So, imagine for a moment that Canon really does come out with a full frame square sensor. Imagine it’s around 40mp. Now imagine putting that camera body digital back on a view camera and being able to use Rodenstock digital lenses (some of the sharpest and clearest lenses I’ve ever used). That would be sweet.
For architecture photography, this is not a great solution. The widest digital view camera lens is a 28mm and it’s very dark with not a lot of movement.
But, for food and product photography, this is a life saver. You can pick up a used Sinar pretty cheap and this adapter is about $1,870. It’s pretty inexpensive solution for high quality view camera system. The newer digital lenses though, are not cheap. I wonder if anyone’s done a shootout between older view camera lenses and newer ones.
Earlier this year, I was invited by Newspace Center for Photography to teach an architectural photography workshop. I was very honored and humbled that they thought of me. I’ve done a few other classes/workshops, but this was a full day class and much more involved than what I’ve done before. The class consisted of a presentation on the basics of architecture photography, followed by an afternoon photo walk where I helped each student set up their shots and demonstrated how to use tilt-shift lenses. I then gave them all various assignments to shoot on their own and we met the following week for a review.
It was a really great experience and I hope everyone who took the workshop got something out of it. It was certainly great for me to go back to all the basics and refresh my memory. As they say, “The best way to learn something is to teach it.”
“…in a world where photographers traditionally price their product based on usage, what is “unlimited” use worth? There have always been photographers who intentionally or unknowingly ignore the subject of licensing, or otherwise simply give away unlimited use of their pictures without charging a premium for it. Those tend to be young photographers who don’t know any better, or established photographers who have found that it’s the only way they can compete, or they couldn’t be bothered with the extra work involved in understanding how image licensing works and explaining it to their clients.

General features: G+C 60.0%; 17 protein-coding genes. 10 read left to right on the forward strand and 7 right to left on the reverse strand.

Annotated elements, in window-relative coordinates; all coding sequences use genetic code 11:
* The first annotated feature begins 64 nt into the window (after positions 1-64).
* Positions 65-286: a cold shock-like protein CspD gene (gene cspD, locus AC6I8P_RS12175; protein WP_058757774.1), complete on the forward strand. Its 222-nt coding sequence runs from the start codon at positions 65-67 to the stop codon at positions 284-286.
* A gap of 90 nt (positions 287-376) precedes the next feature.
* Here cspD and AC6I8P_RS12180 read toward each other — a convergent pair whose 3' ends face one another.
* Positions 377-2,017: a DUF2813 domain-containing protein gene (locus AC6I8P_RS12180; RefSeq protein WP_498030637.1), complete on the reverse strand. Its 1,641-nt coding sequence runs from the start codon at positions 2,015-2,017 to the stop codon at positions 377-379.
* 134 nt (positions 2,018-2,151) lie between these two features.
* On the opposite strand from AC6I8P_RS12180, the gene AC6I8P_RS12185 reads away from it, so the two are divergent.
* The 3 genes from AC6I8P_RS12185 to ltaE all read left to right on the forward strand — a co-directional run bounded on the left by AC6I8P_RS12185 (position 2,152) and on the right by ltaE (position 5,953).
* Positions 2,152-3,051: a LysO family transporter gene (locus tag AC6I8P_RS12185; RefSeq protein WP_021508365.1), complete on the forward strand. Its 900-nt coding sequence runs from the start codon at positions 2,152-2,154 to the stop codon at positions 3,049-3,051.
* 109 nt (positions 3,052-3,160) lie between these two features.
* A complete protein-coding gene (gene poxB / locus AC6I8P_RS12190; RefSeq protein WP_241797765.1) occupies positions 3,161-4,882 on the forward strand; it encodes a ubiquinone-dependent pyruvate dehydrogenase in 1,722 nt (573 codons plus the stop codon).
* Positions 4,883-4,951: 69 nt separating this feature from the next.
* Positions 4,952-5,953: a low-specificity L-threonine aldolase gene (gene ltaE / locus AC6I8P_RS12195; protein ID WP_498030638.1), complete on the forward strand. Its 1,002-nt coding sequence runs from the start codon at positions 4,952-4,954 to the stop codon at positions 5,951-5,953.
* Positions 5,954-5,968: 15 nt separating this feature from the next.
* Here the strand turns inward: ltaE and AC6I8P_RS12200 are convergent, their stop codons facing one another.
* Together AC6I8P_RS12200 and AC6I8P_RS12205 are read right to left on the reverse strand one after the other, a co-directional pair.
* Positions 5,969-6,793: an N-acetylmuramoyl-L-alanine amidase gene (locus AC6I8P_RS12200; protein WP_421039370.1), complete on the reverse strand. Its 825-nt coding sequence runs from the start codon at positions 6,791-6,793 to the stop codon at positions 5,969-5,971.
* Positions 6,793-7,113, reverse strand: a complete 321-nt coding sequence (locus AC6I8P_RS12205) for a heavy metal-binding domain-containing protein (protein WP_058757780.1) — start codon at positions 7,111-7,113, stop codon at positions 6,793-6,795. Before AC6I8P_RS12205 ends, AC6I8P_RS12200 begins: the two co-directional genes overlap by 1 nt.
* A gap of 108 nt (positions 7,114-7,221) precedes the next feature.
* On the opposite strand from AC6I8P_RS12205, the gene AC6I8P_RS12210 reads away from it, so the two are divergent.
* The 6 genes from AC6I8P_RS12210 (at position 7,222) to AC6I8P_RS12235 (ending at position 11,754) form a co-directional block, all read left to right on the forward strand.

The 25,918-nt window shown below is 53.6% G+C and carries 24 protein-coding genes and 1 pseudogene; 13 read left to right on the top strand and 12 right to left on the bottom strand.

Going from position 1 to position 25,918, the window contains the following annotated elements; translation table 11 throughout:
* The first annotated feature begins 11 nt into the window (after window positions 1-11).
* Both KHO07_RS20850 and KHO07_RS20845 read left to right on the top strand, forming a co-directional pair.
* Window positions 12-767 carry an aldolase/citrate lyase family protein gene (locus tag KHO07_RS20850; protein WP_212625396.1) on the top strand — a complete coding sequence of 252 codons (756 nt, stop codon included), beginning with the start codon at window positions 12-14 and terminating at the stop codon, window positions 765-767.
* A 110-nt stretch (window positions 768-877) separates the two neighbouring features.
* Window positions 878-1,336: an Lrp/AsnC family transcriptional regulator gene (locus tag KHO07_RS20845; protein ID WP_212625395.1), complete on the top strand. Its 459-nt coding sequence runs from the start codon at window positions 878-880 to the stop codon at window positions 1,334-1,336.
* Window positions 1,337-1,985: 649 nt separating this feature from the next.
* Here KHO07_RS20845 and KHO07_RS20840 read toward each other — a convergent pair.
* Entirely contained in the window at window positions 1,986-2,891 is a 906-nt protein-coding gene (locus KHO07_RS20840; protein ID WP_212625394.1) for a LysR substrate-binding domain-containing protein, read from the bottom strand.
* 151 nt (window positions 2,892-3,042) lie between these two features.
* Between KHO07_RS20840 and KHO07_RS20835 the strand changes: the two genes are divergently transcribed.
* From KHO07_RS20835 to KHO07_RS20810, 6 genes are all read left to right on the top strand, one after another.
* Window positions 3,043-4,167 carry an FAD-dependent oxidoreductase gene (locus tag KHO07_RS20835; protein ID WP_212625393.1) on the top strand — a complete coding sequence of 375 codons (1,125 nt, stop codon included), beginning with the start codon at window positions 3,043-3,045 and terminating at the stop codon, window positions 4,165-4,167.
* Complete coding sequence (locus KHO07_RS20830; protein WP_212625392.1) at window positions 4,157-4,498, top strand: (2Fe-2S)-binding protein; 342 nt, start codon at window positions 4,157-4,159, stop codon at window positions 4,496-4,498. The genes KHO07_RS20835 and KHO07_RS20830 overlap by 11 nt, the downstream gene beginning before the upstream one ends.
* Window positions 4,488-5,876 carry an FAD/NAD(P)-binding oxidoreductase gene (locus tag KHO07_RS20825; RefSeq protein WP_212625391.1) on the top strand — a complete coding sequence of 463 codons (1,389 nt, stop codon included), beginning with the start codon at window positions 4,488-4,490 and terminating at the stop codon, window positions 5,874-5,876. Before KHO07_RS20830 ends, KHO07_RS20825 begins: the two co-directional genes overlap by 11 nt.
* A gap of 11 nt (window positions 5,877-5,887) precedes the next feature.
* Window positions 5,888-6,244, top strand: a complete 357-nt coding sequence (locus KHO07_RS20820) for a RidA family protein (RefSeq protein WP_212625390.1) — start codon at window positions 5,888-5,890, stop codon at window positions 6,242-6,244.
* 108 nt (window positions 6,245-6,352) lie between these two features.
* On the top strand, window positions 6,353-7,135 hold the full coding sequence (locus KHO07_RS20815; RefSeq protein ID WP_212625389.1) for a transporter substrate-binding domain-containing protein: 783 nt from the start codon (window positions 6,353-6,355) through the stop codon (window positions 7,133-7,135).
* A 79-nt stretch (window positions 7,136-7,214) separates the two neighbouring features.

However, in most of these cases, pricing photography “by the day” is a dysfunctional system, and not in the interests of the photographer or the client. There’s an inherent conflict when a photographer is compensated in inverse proportion to her productivity. The more photographs she produces, the less she is paid for each of them. Any photographer’s natural motivation will be to produce enough work to satisfy the expectations of the client, and no more. That is no way to run a business.”
Funny story about this doughnut: I was on assignment for American Airlines in flight magazine, American Way, and part of the assignment was to shoot Voodoo Doughnuts. I was trying to shoot an interior of the downtown location, but it happened to be during Spring Break. The place was totally mobbed and had to wait in line for 30 minutes just to get inside. If you’ve never been to the downtown Voodoo Doughnuts, it’s about the size of dorm room. Getting a clean, travel-esque, interior photo is nearly impossible when the place is empty. It was just ludicrous to even try with the place packed shoulder to shoulder with high school kids.
Hands down, the iPhone is the best damn tool a photographer can have. Here’s one more reason why:
iRelease helps transform your old paper model release forms into information you can use. This powerful cloud based mobile application, in combination with its sophisticated ‘Live Syncing’ online account, organizes your forms into an easy to use and robust online filing system. It’s just a simple three step process, type in the models details, get them to sign the screen, take their photo, and then the device takes over from there. It automatically creates a complete model release from, saves a copy to your device and syncs the form to your online account. You can even email a PDF directly from the application. Its quick & easy, and it does the heavy lifting for you!
Took my first crack at shooting video this past week. I’ve been toying around with the 5D Mark II’s video mode since I got the camera last year. It was neat, but I really didn’t have much interest in it